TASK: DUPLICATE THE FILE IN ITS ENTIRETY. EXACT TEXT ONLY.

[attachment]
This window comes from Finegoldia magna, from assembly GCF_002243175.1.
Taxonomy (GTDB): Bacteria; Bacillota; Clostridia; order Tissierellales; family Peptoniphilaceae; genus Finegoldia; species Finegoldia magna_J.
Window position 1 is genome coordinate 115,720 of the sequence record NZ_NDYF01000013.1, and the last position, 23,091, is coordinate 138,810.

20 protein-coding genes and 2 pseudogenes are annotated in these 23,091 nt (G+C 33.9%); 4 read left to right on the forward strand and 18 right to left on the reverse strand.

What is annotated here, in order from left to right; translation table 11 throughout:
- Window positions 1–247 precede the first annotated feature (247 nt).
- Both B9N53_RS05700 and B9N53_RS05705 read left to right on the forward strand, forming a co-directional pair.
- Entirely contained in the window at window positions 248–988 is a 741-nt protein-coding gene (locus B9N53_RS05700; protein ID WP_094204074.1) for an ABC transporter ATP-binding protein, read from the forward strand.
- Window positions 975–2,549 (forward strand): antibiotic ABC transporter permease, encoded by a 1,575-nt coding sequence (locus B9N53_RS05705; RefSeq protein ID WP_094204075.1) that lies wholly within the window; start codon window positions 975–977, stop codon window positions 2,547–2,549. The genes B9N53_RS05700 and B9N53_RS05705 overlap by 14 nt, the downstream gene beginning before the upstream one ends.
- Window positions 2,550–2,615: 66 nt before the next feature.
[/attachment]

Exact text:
This window comes from Finegoldia magna, from assembly GCF_002243175.1.
Taxonomy (GTDB): Bacteria; Bacillota; Clostridia; order Tissierellales; family Peptoniphilaceae; genus Finegoldia; species Finegoldia magna_J.
Window position 1 is genome coordinate 115,720 of the sequence record NZ_NDYF01000013.1, and the last position, 23,091, is coordinate 138,810.

20 protein-coding genes and 2 pseudogenes are annotated in these 23,091 nt (G+C 33.9%); 4 read left to right on the forward strand and 18 right to left on the reverse strand.

What is annotated here, in order from left to right; translation table 11 throughout:
- Window positions 1–247 precede the first annotated feature (247 nt).
- Both B9N53_RS05700 and B9N53_RS05705 read left to right on the forward strand, forming a co-directional pair.
- Entirely contained in the window at window positions 248–988 is a 741-nt protein-coding gene (locus B9N53_RS05700; protein ID WP_094204074.1) for an ABC transporter ATP-binding protein, read from the forward strand.
- Window positions 975–2,549 (forward strand): antibiotic ABC transporter permease, encoded by a 1,575-nt coding sequence (locus B9N53_RS05705; RefSeq protein ID WP_094204075.1) that lies wholly within the window; start codon window positions 975–977, stop codon window positions 2,547–2,549. The genes B9N53_RS05700 and B9N53_RS05705 overlap by 14 nt, the downstream gene beginning before the upstream one ends.
- Window positions 2,550–2,615: 66 nt before the next feature.